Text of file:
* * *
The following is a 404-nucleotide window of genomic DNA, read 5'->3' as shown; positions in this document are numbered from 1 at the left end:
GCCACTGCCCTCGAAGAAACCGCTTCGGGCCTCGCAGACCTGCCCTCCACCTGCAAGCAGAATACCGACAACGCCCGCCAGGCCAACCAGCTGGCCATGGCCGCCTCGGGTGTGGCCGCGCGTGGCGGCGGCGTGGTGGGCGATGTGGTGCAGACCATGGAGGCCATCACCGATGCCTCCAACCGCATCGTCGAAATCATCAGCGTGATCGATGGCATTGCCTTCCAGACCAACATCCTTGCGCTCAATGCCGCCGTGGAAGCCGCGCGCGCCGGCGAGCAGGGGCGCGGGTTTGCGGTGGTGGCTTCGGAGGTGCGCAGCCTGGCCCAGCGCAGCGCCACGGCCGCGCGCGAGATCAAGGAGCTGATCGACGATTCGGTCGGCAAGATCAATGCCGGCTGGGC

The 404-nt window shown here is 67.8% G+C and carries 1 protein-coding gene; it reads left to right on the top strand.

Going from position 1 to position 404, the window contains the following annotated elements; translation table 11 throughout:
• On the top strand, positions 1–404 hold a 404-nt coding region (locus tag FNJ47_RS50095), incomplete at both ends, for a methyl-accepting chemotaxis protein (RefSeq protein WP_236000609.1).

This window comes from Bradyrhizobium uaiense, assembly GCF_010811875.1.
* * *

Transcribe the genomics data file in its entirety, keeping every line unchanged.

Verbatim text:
The following is a 404-nucleotide window of genomic DNA, read 5'->3' as shown; positions in this document are numbered from 1 at the left end:
GCCACTGCCCTCGAAGAAACCGCTTCGGGCCTCGCAGACCTGCCCTCCACCTGCAAGCAGAATACCGACAACGCCCGCCAGGCCAACCAGCTGGCCATGGCCGCCTCGGGTGTGGCCGCGCGTGGCGGCGGCGTGGTGGGCGATGTGGTGCAGACCATGGAGGCCATCACCGATGCCTCCAACCGCATCGTCGAAATCATCAGCGTGATCGATGGCATTGCCTTCCAGACCAACATCCTTGCGCTCAATGCCGCCGTGGAAGCCGCGCGCGCCGGCGAGCAGGGGCGCGGGTTTGCGGTGGTGGCTTCGGAGGTGCGCAGCCTGGCCCAGCGCAGCGCCACGGCCGCGCGCGAGATCAAGGAGCTGATCGACGATTCGGTCGGCAAGATCAATGCCGGCTGGGC

The 404-nt window shown here is 67.8% G+C and carries 1 protein-coding gene; it reads left to right on the top strand.

Going from position 1 to position 404, the window contains the following annotated elements; translation table 11 throughout:
• On the top strand, positions 1–404 hold a 404-nt coding region (locus tag FNJ47_RS50095), incomplete at both ends, for a methyl-accepting chemotaxis protein (RefSeq protein WP_236000609.1).

This window comes from Bradyrhizobium uaiense, assembly GCF_010811875.1.